Friday, July 15, 2005

The Snow in Europe

Update: Did I mention that there are many people in North America who would like to see the following discussion made illegal - any discussion of legalizing drugs made illegal? Amazing is it not?

Now, I am against the prohibition of recreational drugs though I would never recommend using cocaine. Granted it is not quite as addictive as its little brother crack or heroin but anything as addictive as coke with the tendency to make your heart run like a gas chain saw is not something I would want my hypothetical future kids messing with (try talking to them). That being said, the extreme sacrifices that the war on drugs demands from society are so far out of line that only the most irrational can justify them. (Unfortunately those are the people who come out to vote in large numbers.)

Given the progress being made in addiction research like vaccines which temporarily teach the body to mop up small chemicals like cocaine, nicotine and heroine (by sticking them on the end of big proteins so the immune system can recognize them - currently being tested) and like drugs which interfere with the hijacking of the reward system of the brain and help reduce the cravings, now would seem like a good time to end the destructive law enforcement "war on drugs" and start a medical "war on addiction". This would require a redirection of resources from abusing our civil liberties to financing medical science (as opposed to medical studies which are done by drunken frat boys and publicized on the nightly news).

The following is a story about how someone in the E.U. parliament is doing coke in the staff washroom. It would be so cool if they had evidence that it was a politician but it is likely a low level staffer. What I hate is that if coke was discovered in a private sector washroom there would be massive drug tests.

I recently saw an episode of Myth Busters (the only cool reality TV show on earth - they spend their time experimenting on urban myths and cracking jokes instead of swearing at each other and building stupid bikes, cars and houses) which demonstrated that the general purpose drug tests which many companies buy on the Internet are so sensitive that they will show someone who has eaten a couple of poppy seed bagels as testing positive for opiates (like heroine). They estimate that a significant fraction of job applicants have lost opportunities because of drug tests due to poppy seeds and since there is no law saying you need to tell someone they flunked a drug test, they never know. The false positive rate on these tests is frighteningly high.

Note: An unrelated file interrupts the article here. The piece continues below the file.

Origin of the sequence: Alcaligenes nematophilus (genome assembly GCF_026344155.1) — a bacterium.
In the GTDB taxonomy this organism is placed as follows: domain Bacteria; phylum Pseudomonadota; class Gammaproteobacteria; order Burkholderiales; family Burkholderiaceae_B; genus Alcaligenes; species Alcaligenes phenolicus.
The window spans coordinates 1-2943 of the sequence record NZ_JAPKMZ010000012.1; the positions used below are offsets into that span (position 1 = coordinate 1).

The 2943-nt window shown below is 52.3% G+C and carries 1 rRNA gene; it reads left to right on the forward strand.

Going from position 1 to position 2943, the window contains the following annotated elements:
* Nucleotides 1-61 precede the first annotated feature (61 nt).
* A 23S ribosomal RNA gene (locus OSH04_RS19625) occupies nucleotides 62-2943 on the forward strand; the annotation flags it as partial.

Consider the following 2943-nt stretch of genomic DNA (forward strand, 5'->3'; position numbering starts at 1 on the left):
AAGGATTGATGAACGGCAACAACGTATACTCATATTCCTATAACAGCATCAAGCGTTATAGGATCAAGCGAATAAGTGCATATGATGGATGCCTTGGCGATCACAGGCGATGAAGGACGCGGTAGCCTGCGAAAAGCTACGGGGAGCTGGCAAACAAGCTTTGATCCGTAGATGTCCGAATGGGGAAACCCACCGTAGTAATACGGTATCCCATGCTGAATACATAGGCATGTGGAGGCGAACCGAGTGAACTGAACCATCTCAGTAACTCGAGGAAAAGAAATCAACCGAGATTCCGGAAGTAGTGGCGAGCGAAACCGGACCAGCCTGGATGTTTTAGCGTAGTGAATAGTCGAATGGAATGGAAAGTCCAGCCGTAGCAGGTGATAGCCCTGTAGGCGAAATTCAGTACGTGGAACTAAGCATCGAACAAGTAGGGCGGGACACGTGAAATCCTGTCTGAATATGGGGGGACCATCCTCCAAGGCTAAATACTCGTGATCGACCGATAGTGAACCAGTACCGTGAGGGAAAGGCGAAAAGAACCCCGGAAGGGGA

It is interesting that the governments of the world (influenced by the American "War on drugs" will criminalize any drug which causes an hallucination or a euphoric sensation, regardless of the real addictive or negative health effects. It is as if pleasure and altered visions are in and of themselves damaging. There is a similar fear of using strong pain killers on terminally ill patients in case they somehow survive and become addicted to the meds or if they accidentally die 3 hours early. It seems that whenever the government makes a decision on medications it almost always makes the most unethical one, thanks to bio-ethicists .

I can tell you this - if Serotonin/norepinephrine re-uptake inhibitors ever become illegal I will be running black-market supply chains within 3 days. Tom Cruise can kiss my ass.

But the idea that there are people using coke on a semi-regular basis in the EU parliament while their member nations have laws making citizens into criminals for doing the same seems somewhat hypocritical to me. People lose jobs and have their lives ruined over the choice of chemical they use to relax but if you are rich or politically connected you can just find Jesus and get out of trouble for free.

Let us focus on harm reduction and stop giving a monopoly to organized crime. Alcapone is dead. Lets put the boots to his Hells Angels descendents.


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